Axioms for Rational Reinforcement Learning

  • Peter Sunehag
  • Marcus Hutter
Part of the Lecture Notes in Computer Science book series (LNCS, volume 6925)


We provide a formal, simple and intuitive theory of rational decision making including sequential decisions that affect the environment. The theory has a geometric flavor, which makes the arguments easy to visualize and understand. Our theory is for complete decision makers, which means that they have a complete set of preferences. Our main result shows that a complete rational decision maker implicitly has a probabilistic model of the environment. We have a countable version of this result that brings light on the issue of countable vs finite additivity by showing how it depends on the geometry of the space which we have preferences over. This is achieved through fruitfully connecting rationality with the Hahn-Banach Theorem. The theory presented here can be viewed as a formalization and extension of the betting odds approach to probability of Ramsey and De Finetti [Ram31, deF37].


Rationality Probability Utility Banach Space Linear Functional 


Unable to display preview. Download preview PDF.

Unable to display preview. Download preview PDF.


  1. [All53]
    Allais, M.: Le comportement de l’homme rationnel devant le risque: Critique des postulats et axiomes de l’ecole americaine. Econometrica 21(4), 503–546 (1953)MathSciNetCrossRefzbMATHGoogle Scholar
  2. [Arr70]
    Arrow, K.: Essays in the Theory of Risk-Bearing. North-Holland, Amsterdam (1970)zbMATHGoogle Scholar
  3. [Cox46]
    Cox, R.T.: Probability, frequency and reasonable expectation. Am. Jour. Phys 14, 1–13 (1946)MathSciNetCrossRefzbMATHGoogle Scholar
  4. [deF37]
    de Finetti, B.: La prévision: Ses lois logiques, ses sources subjectives. In: Annales de l’Institut Henri Poincaré, Paris, vol. 7, pp. 1–68 (1937)Google Scholar
  5. [Die84]
    Diestel, J.: Sequences and series in \(\text{Banach}\) spaces. Springer, Heidelberg (1984)CrossRefGoogle Scholar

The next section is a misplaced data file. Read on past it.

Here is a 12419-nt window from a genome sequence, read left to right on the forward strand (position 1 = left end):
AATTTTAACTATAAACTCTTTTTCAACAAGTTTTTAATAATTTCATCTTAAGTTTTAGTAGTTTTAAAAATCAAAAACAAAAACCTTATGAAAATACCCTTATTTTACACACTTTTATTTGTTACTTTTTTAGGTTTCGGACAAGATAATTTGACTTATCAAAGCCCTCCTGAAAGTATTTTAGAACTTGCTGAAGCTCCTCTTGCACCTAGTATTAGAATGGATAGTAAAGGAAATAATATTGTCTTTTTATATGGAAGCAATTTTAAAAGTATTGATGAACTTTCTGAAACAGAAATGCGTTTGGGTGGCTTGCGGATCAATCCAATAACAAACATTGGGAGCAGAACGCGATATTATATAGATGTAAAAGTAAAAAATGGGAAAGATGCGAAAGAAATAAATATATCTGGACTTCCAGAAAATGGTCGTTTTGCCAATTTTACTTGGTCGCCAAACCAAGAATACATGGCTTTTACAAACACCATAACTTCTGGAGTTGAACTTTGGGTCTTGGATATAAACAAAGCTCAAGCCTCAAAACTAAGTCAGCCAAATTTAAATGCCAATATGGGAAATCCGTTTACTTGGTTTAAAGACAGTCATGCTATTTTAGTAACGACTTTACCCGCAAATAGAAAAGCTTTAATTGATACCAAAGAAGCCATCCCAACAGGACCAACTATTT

6. [Ell61]
    Ellsberg, D.: Risk, Ambiguity, and the Savage Axioms. The Quarterly Journal of Economics 75(4), 643–669 (1961)CrossRefzbMATHGoogle Scholar
  7. [Hal99]
    Halpern, J.Y.: A counterexample to theorems of Cox and Fine. Journal of AI research 10, 67–85 (1999)MathSciNetzbMATHGoogle Scholar
  8. [Hut05]
    Hutter, M.: Universal Artificial Intelligence: Sequential Decisions based on Algorithmic Probability. Springer, Berlin (2005)CrossRefzbMATHGoogle Scholar
  9. [Jay03]
    Jaynes, E.T.: Probability theory: the logic of science. Cambridge University Press, Cambridge (2003)CrossRefzbMATHGoogle Scholar
  10. [Kre89]
    Kreyszig, E.: Introductory Functional Analysis With Applications. Wiley, Chichester (1989)zbMATHGoogle Scholar
  11. [NB97]
    Naricia, L., Beckenstein, E.: The Hahn-Banach theorem: the life and times. Topology and its Applications 77(2), 193–211 (1997)MathSciNetCrossRefzbMATHGoogle Scholar
  12. [NM44]
    Neumann, J., Morgenstern, O.: Theory of Games and Economic Behavior. Princeton University Press, Princeton (1944)zbMATHGoogle Scholar
  13. [Par94]
    Paris, J.B.: The uncertain reasoner’s companion: a mathematical perspective. Cambridge University Press, New York (1994)zbMATHGoogle Scholar
  14. [Ram31]
    Ramsey, F.P.: Truth and probability. In: Braithwaite, R.B. (ed.) The Foundations of Mathematics and other Logical Essays, ch.7, pp. 156–198. Brace & Co. (1931)Google Scholar
  15. [Sav54]
    Savage, L.: The Foundations of Statistics. Wiley, New York (1954)zbMATHGoogle Scholar
  16. [Sug91]
    Sugden, R.: Rational choice: A survey of contributions from economics and philosophy. Economic Journal 101(407), 751–785 (1991)CrossRefGoogle Scholar

Copyright information

© Springer-Verlag Berlin Heidelberg 2011

Authors and Affiliations

  • Peter Sunehag
    • 1
  • Marcus Hutter
    • 1
  1. 1.Research School of Computer ScienceAustralian National UniversityCanberraAustralia

Personalised recommendations